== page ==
Disagree.  Emphasizing the fact that it can be done to an irrational mob only puts them in a more irrational state.  Technical feasibility cannot be separated from costs, any more than giving everyone a free replacement can be separated from costs.  It’s bad enough they are suggesting Sonos bankrupt themselves by giving away free stuff when they know the costs, why give them hope when they can’t possibly know the costs, only that is is “feasible”?  You and I can have that discussion, because we know.  The mob?  They only want a cudgel to beat on Sonos, I’ll not have my knowledge hand them one.

 

And by the way, thanks to @David_366 for a rational discussion without all the furor.  It's back and forth like this that makes me think this place is not just a mob.  Good talk!

I think people are a lot more surprised than they ought to be, this strikes me as being a fairly predictable issue with any ‘connected’ devices in modern times.

 

Personally, I was more surprised by the short lead time, not the announcement itself. An EOL notice with 4 months warning is not very customer friendly, especially when it’s attached to a $2000 bill.

If it was a year, that’d be different for me. I can come up with a reasonable and affordable plan for updating my system (or replacing it) in a year. I can’t do that in 4 months.

 

I think they did not want the announcement to effect the Christmas retail season.  I’m sure that will come off as greedy to some, but sales of new product is their only income.    Other companies could give a year notice and not risk it effecting sales quite as much since the old products are new products are not nearly as tied together.   For example, if Google announces they are dropping support for an android version, it won’t make people pause in their purchase of a Google Mini.

 

As far as people being surprised, how and why this is happened is different then almost any other product out there.  Some compare it to an analog amp or dumb speaker, while some compare it a phone or tablet...and there are similarities in both, yet significant differences.

 

 

 

Also May is a strange month to chose considering I bought my Play 5 Gen 1 from Sonos direct in August 2015 so you would expect their 5 year support would be August 2020?

 

 

I see two possible explanations for May.  One being that it’s a significant distance from the retail shopping season.  Even if there are delays, I’m sure they want this long forgotten (if possible) by the time people start thinking about Christmas.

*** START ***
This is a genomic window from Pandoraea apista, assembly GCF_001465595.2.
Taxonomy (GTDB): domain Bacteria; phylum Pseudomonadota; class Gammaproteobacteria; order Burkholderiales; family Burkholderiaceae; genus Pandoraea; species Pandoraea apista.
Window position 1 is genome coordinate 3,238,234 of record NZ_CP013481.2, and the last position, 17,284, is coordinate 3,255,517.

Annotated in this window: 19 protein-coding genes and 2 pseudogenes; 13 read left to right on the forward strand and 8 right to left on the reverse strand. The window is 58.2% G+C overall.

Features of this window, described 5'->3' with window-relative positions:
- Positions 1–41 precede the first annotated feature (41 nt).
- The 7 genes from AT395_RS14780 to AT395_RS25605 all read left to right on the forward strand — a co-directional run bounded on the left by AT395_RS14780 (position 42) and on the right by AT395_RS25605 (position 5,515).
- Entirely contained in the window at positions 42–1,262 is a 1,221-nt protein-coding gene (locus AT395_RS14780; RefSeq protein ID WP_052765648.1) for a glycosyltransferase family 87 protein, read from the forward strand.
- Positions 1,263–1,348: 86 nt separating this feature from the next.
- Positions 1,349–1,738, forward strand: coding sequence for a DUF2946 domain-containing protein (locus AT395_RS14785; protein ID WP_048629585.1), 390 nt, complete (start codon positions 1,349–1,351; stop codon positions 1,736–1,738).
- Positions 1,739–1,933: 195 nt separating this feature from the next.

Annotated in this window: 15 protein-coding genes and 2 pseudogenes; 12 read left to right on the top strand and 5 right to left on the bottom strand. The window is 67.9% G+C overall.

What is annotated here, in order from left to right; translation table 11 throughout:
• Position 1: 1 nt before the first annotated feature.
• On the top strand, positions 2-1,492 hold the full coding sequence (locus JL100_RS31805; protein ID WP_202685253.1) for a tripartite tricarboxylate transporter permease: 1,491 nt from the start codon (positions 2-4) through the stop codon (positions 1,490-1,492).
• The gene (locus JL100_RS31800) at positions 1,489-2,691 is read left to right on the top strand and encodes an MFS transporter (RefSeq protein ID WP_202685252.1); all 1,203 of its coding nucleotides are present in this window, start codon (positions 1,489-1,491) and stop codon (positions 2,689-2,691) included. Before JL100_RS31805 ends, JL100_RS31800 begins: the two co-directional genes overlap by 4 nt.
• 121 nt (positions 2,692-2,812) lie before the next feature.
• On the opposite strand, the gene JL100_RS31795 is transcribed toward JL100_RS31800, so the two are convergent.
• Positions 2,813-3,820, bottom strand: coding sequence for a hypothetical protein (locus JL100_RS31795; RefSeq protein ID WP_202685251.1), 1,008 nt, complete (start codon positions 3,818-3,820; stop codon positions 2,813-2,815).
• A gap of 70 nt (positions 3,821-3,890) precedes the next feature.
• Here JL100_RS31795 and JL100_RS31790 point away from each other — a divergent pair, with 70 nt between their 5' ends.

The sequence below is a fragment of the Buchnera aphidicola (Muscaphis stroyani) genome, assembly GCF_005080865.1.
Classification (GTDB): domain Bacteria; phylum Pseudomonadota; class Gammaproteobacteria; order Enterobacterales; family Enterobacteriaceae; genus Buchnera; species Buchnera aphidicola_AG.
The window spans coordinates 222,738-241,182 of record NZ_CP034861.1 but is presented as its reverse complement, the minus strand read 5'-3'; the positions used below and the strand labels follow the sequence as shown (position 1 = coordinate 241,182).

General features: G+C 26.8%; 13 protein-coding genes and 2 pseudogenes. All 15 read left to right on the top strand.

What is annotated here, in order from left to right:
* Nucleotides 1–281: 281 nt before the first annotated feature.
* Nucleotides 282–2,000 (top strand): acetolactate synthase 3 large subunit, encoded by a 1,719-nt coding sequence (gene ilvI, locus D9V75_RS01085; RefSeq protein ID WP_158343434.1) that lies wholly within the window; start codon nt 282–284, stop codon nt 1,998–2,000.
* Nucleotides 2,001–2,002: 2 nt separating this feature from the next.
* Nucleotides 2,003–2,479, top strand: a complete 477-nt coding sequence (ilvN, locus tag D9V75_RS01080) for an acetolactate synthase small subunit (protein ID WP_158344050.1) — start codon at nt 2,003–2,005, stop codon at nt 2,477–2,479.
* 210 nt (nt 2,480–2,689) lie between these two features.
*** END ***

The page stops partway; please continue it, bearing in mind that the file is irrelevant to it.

The other (and I speculate) is that it is timed around product releases or other good news to report.  Two years ago, Sonos announced the Beam around April/May and it came out in July, if I recall correctly.  If there is a new product coming out for the summer, I can see where that may appear to soften the blow so to speak for some people.  Not all for sure, but something.    This could also be part of the reason they can’t give full details of the change over in May.  A product release or other functional tied into this somehow might be something that don’t want to talk about right now.  Again, speculating.  Just a WAG.

 

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Again, so what? There’s update/install, and then there’s playing audio throughout the zones. I admit that procedure sounds irritating, but playback sounds unaffected. What problem am I solving? 

 

You don’t get it.   There is no update/install, because legacy units, by very definition, have to stay on the legacy software and there is no support for the new protocol changes on the legacy software.  They are stuck with the old software that has no way of connecting to the new! 

 

 

You’re right; I am not following you at all here. You said this (emphasis mine):

 

You take it home and try to add it to the system, and it sits there and blinks at you.  This is because there were some changes to the wireless protocols that are preventing it from connecting.  The standard response when someone ask for help with this scenario is to connect it via Ethernet, add it to the system, let it update to the new software, then disconnect it and it will run wirelessly.

 

That sounds like there’s a workaround that works. So I don’t know what point you are trying to make. Since we’re obviously not communicating effectively here, and continually trying to explain it over and over again is frustrating, let’s drop it.

 

 

So support a reasonable limit if 32 is too big.

The system supports 32 separate streams.  If you truly want what you have now to work with the stuff in the future, you need to process 32 streams.  Anything else is just bargaining away the facts, a very bad thing in computer science. 

 

I only need as many streams as I have legacy components, and odds are pretty good I don’t even need that many since the average user is probably not playing a different audio stream on every speaker at the same time.

This is a hypothetical product intended to serve as a bridge for legacy users to in order to improve interop between old and new. Putting a lower limit on simultaneous streams across the bridge seems like a reasonable restriction to me. Is it a seamless UX? No. But it’s a better UX than having two zones that are walled off from one another, and less distasteful than buying a new product with new features I can’t access/use as long as a legacy device is talking to it.

Might such a device be expensive? Maybe. But what’s expensive to an end user is going to be relative to how many components they have that are being EOL’d. I’d pay a $1000 for such a bridge device since I am facing a $2000 upgrade path today (and I have two first-gen Play:3 devices whose days appear to be numbered, so that cost is going to go up in the near future).

It’d also mean a lot less e-waste. Reuse and extended use is always better than recycle.

This is why I take issue with you describing any solutions as “impossible”. It might be infeasible, it might be cost-prohibitive, but it’s not impossible. But Sonos is not having that conversation. They are giving us the options of all or none and expecting people to accept it. Quite clearly, they are not.